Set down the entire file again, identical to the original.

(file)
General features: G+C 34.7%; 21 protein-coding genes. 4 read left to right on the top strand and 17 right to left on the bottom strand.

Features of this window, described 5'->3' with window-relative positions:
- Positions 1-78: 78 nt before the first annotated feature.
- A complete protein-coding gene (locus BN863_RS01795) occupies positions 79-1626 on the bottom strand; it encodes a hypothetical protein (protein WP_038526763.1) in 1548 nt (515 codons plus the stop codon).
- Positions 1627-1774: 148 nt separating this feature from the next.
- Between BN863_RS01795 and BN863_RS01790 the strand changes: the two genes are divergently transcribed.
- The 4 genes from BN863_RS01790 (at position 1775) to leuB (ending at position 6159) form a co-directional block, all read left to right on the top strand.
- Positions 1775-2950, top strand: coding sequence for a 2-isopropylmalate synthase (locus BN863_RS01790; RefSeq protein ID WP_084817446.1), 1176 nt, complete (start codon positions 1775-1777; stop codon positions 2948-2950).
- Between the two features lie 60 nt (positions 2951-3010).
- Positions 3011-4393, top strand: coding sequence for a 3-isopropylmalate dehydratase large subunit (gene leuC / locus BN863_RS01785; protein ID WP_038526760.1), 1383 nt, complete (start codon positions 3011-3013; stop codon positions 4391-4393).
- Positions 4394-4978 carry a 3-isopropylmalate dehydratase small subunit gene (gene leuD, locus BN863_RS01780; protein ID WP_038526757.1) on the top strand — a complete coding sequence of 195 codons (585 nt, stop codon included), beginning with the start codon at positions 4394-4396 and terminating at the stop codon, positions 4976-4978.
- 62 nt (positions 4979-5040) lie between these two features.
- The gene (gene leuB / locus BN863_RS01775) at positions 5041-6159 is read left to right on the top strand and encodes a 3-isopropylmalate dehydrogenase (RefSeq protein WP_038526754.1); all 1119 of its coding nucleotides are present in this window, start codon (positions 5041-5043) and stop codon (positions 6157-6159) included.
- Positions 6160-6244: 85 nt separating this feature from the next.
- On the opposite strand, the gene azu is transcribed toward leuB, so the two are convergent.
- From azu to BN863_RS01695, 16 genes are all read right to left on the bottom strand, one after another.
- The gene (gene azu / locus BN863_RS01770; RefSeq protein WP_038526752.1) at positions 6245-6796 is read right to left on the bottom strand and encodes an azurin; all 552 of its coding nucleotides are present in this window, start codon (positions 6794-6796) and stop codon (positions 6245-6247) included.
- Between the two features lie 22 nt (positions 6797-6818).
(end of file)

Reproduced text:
General features: G+C 34.7%; 21 protein-coding genes. 4 read left to right on the top strand and 17 right to left on the bottom strand.

Features of this window, described 5'->3' with window-relative positions:
- Positions 1-78: 78 nt before the first annotated feature.
- A complete protein-coding gene (locus BN863_RS01795) occupies positions 79-1626 on the bottom strand; it encodes a hypothetical protein (protein WP_038526763.1) in 1548 nt (515 codons plus the stop codon).
- Positions 1627-1774: 148 nt separating this feature from the next.
- Between BN863_RS01795 and BN863_RS01790 the strand changes: the two genes are divergently transcribed.
- The 4 genes from BN863_RS01790 (at position 1775) to leuB (ending at position 6159) form a co-directional block, all read left to right on the top strand.
- Positions 1775-2950, top strand: coding sequence for a 2-isopropylmalate synthase (locus BN863_RS01790; RefSeq protein ID WP_084817446.1), 1176 nt, complete (start codon positions 1775-1777; stop codon positions 2948-2950).
- Between the two features lie 60 nt (positions 2951-3010).
- Positions 3011-4393, top strand: coding sequence for a 3-isopropylmalate dehydratase large subunit (gene leuC / locus BN863_RS01785; protein ID WP_038526760.1), 1383 nt, complete (start codon positions 3011-3013; stop codon positions 4391-4393).
- Positions 4394-4978 carry a 3-isopropylmalate dehydratase small subunit gene (gene leuD, locus BN863_RS01780; protein ID WP_038526757.1) on the top strand — a complete coding sequence of 195 codons (585 nt, stop codon included), beginning with the start codon at positions 4394-4396 and terminating at the stop codon, positions 4976-4978.
- 62 nt (positions 4979-5040) lie between these two features.
- The gene (gene leuB / locus BN863_RS01775) at positions 5041-6159 is read left to right on the top strand and encodes a 3-isopropylmalate dehydrogenase (RefSeq protein WP_038526754.1); all 1119 of its coding nucleotides are present in this window, start codon (positions 5041-5043) and stop codon (positions 6157-6159) included.
- Positions 6160-6244: 85 nt separating this feature from the next.
- On the opposite strand, the gene azu is transcribed toward leuB, so the two are convergent.
- From azu to BN863_RS01695, 16 genes are all read right to left on the bottom strand, one after another.
- The gene (gene azu / locus BN863_RS01770; RefSeq protein WP_038526752.1) at positions 6245-6796 is read right to left on the bottom strand and encodes an azurin; all 552 of its coding nucleotides are present in this window, start codon (positions 6794-6796) and stop codon (positions 6245-6247) included.
- Between the two features lie 22 nt (positions 6797-6818).